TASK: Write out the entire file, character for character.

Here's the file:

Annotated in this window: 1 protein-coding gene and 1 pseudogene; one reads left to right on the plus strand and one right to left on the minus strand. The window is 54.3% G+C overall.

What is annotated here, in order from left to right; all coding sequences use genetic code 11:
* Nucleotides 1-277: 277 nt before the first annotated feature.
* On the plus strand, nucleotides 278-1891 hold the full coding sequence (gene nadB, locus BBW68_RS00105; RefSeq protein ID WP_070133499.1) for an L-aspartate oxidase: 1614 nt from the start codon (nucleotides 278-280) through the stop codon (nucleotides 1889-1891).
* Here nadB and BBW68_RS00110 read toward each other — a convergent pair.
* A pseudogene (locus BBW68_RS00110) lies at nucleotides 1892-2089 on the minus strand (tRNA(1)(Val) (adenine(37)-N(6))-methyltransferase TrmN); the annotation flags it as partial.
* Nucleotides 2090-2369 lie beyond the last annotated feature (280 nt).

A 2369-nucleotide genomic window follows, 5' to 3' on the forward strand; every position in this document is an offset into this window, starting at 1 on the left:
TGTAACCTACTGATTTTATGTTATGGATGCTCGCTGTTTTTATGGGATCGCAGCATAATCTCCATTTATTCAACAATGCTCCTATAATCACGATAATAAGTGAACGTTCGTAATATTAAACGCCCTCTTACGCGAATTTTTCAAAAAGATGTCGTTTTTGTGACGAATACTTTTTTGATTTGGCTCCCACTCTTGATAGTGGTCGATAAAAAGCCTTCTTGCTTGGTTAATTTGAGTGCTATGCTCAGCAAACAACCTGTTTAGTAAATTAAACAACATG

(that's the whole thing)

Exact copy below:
Annotated in this window: 1 protein-coding gene and 1 pseudogene; one reads left to right on the plus strand and one right to left on the minus strand. The window is 54.3% G+C overall.

What is annotated here, in order from left to right; all coding sequences use genetic code 11:
* Nucleotides 1-277: 277 nt before the first annotated feature.
* On the plus strand, nucleotides 278-1891 hold the full coding sequence (gene nadB, locus BBW68_RS00105; RefSeq protein ID WP_070133499.1) for an L-aspartate oxidase: 1614 nt from the start codon (nucleotides 278-280) through the stop codon (nucleotides 1889-1891).
* Here nadB and BBW68_RS00110 read toward each other — a convergent pair.
* A pseudogene (locus BBW68_RS00110) lies at nucleotides 1892-2089 on the minus strand (tRNA(1)(Val) (adenine(37)-N(6))-methyltransferase TrmN); the annotation flags it as partial.
* Nucleotides 2090-2369 lie beyond the last annotated feature (280 nt).

A 2369-nucleotide genomic window follows, 5' to 3' on the forward strand; every position in this document is an offset into this window, starting at 1 on the left:
TGTAACCTACTGATTTTATGTTATGGATGCTCGCTGTTTTTATGGGATCGCAGCATAATCTCCATTTATTCAACAATGCTCCTATAATCACGATAATAAGTGAACGTTCGTAATATTAAACGCCCTCTTACGCGAATTTTTCAAAAAGATGTCGTTTTTGTGACGAATACTTTTTTGATTTGGCTCCCACTCTTGATAGTGGTCGATAAAAAGCCTTCTTGCTTGGTTAATTTGAGTGCTATGCTCAGCAAACAACCTGTTTAGTAAATTAAACAACATG